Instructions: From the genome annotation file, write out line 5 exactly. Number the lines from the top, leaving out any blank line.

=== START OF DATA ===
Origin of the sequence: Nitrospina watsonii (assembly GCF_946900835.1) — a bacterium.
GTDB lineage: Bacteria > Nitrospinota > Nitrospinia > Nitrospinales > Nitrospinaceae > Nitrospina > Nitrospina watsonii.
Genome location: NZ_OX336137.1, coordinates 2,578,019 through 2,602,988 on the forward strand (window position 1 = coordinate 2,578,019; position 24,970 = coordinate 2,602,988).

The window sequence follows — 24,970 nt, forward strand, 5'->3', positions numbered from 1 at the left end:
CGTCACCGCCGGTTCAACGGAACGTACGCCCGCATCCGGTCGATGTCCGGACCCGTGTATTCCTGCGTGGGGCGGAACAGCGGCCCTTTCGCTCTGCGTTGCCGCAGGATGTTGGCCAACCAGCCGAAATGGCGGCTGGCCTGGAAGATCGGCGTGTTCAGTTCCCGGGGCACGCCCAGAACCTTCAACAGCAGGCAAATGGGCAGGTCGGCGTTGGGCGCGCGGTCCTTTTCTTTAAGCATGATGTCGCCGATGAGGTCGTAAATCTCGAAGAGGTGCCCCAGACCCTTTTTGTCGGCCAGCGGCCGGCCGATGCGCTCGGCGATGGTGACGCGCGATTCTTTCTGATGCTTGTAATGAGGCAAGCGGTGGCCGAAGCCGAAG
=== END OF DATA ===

CGTCACCGCCGGTTCAACGGAACGTACGCCCGCATCCGGTCGATGTCCGGACCCGTGTATTCCTGCGTGGGGCGGAACAGCGGCCCTTTCGCTCTGCGTTGCCGCAGGATGTTGGCCAACCAGCCGAAATGGCGGCTGGCCTGGAAGATCGGCGTGTTCAGTTCCCGGGGCACGCCCAGAACCTTCAACAGCAGGCAAATGGGCAGGTCGGCGTTGGGCGCGCGGTCCTTTTCTTTAAGCATGATGTCGCCGATGAGGTCGTAAATCTCGAAGAGGTGCCCCAGACCCTTTTTGTCGGCCAGCGGCCGGCCGATGCGCTCGGCGATGGTGACGCGCGATTCTTTCTGATGCTTGTAATGAGGCAAGCGGTGGCCGAAGCCGAAG